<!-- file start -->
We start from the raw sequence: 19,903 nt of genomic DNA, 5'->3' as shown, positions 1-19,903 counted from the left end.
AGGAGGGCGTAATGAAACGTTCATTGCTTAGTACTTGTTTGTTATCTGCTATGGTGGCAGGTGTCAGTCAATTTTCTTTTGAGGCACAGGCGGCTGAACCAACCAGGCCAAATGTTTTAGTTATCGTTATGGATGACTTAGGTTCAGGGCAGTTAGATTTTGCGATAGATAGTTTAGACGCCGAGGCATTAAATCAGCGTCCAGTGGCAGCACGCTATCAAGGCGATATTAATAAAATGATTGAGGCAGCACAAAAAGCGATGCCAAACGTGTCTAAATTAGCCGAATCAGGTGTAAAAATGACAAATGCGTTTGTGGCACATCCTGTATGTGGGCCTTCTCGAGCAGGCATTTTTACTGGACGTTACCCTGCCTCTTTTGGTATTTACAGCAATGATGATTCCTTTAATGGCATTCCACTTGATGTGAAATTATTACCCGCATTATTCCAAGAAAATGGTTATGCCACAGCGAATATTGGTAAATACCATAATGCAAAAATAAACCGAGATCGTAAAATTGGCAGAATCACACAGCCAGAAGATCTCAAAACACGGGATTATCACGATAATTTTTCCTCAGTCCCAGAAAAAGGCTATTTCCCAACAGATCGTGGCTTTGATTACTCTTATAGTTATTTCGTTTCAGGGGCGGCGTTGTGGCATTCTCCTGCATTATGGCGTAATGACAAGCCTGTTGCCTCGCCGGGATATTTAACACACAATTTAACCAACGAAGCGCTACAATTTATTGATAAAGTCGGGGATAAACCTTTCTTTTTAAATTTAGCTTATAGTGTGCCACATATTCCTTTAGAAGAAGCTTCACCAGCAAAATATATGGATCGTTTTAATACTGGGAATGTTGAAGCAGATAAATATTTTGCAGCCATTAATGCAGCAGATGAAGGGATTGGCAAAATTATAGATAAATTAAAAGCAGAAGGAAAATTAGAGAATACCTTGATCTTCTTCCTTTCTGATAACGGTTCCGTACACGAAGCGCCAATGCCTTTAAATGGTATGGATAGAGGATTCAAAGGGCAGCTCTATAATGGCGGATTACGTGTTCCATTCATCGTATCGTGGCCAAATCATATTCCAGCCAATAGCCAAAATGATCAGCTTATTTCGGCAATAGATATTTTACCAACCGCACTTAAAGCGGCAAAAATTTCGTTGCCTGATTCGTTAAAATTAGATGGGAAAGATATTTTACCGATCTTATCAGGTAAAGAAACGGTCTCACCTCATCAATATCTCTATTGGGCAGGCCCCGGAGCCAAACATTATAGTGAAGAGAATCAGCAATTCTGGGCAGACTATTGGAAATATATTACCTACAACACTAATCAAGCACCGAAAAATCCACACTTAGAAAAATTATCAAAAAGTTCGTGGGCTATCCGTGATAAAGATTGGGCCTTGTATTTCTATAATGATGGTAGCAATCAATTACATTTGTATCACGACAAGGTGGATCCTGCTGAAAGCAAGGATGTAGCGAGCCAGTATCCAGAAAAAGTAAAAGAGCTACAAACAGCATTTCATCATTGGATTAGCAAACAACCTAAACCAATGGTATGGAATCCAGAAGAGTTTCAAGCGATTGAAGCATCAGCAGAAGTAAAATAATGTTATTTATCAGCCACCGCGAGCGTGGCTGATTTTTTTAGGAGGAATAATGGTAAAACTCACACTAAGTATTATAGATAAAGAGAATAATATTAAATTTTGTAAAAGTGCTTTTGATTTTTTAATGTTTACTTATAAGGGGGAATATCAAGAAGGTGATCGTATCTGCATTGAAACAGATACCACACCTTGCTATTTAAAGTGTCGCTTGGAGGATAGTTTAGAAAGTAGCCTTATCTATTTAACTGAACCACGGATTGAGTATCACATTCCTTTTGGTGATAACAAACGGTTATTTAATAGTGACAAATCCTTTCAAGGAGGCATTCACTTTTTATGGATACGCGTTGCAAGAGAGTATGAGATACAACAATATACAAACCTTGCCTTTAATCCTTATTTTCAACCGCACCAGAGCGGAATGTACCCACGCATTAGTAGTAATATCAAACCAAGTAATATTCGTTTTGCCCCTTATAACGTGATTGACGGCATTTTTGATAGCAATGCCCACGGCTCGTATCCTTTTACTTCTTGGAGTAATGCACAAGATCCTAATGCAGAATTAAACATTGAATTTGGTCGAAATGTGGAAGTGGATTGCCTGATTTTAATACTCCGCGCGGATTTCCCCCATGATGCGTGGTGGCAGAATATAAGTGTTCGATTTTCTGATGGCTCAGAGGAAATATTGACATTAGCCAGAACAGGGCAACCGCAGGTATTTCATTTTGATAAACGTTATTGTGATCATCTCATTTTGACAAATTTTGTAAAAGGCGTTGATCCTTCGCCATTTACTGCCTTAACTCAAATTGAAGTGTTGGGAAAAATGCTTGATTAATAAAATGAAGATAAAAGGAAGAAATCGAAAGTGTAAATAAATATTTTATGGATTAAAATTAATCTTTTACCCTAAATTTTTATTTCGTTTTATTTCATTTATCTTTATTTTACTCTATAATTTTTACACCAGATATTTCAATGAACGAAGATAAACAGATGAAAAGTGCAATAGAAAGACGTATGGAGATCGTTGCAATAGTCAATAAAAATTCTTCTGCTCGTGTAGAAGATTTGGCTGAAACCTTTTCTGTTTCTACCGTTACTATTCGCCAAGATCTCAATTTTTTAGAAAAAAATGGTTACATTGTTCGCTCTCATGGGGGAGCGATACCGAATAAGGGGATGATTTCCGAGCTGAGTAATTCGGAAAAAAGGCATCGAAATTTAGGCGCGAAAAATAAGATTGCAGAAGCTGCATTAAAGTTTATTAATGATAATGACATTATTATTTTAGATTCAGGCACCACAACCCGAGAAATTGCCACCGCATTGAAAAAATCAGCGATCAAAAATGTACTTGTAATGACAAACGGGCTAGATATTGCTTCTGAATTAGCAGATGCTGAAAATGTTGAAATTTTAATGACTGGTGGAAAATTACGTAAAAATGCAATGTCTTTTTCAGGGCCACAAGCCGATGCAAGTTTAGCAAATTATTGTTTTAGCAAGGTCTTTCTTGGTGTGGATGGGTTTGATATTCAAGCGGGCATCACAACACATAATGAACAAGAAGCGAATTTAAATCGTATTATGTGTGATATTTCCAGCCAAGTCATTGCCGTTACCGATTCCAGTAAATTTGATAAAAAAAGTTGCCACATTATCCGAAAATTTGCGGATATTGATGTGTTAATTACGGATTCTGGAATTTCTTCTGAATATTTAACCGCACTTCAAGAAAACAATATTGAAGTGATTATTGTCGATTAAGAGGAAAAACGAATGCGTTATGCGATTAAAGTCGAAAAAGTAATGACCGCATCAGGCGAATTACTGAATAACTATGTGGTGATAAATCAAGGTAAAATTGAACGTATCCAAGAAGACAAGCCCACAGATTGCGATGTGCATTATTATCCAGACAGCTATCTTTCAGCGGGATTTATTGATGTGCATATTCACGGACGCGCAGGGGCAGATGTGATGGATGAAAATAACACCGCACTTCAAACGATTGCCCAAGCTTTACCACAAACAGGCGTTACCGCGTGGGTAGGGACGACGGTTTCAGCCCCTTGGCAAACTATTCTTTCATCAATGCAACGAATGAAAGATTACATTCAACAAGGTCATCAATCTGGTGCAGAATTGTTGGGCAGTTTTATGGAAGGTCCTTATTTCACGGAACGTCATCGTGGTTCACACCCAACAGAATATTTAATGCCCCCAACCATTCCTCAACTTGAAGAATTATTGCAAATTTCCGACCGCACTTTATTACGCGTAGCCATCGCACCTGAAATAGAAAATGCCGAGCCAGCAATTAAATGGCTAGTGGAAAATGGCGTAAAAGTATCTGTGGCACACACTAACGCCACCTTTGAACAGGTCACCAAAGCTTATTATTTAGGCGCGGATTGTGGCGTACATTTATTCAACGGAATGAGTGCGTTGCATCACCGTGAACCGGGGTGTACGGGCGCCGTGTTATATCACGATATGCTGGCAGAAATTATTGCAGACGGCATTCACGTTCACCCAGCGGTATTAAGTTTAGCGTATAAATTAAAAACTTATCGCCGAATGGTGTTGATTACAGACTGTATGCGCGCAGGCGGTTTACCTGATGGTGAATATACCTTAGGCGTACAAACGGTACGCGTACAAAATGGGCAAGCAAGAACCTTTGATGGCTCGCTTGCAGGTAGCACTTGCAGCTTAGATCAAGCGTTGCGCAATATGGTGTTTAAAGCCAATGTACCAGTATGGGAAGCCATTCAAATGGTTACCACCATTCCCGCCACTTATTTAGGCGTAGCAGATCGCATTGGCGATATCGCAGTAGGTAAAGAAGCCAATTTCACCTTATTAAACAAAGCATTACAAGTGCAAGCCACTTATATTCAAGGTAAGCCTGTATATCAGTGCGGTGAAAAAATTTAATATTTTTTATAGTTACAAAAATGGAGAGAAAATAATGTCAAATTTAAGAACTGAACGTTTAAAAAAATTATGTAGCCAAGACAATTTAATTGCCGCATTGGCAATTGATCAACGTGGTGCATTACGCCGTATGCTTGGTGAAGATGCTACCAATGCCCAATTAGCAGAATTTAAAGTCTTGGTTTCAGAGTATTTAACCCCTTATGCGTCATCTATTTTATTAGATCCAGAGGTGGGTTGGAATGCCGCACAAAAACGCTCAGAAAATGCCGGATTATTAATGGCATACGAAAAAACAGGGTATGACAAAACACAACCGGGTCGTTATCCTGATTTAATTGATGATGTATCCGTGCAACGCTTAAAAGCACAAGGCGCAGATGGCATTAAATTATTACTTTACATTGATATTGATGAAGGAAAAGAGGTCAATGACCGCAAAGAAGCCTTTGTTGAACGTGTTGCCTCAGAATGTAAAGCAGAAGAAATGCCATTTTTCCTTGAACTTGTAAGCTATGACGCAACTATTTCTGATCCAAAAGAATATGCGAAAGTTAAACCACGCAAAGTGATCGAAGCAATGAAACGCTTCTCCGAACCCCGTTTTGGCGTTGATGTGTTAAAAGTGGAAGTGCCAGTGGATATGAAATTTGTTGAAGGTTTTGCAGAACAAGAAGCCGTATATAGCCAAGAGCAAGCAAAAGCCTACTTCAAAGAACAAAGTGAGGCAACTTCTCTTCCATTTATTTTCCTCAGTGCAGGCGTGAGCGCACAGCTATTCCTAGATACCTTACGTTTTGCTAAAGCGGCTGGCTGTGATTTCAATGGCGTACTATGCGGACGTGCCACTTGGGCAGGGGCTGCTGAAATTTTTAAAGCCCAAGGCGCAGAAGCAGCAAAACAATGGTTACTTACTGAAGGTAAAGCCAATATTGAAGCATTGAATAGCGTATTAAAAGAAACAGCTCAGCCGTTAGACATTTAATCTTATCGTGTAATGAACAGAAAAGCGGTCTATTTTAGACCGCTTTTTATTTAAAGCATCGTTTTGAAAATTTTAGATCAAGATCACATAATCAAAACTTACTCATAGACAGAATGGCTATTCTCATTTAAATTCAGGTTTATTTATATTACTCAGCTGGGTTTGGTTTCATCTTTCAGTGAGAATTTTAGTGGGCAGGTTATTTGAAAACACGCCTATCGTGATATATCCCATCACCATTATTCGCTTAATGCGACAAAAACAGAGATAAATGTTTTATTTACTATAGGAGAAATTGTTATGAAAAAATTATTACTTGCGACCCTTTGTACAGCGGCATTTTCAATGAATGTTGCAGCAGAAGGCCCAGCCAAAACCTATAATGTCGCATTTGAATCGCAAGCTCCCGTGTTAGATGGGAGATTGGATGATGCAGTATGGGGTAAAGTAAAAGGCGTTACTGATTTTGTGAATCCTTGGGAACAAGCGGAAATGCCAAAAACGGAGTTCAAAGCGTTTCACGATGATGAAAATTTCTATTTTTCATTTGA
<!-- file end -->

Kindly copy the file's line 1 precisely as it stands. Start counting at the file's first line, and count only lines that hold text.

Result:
We start from the raw sequence: 19,903 nt of genomic DNA, 5'->3' as shown, positions 1-19,903 counted from the left end.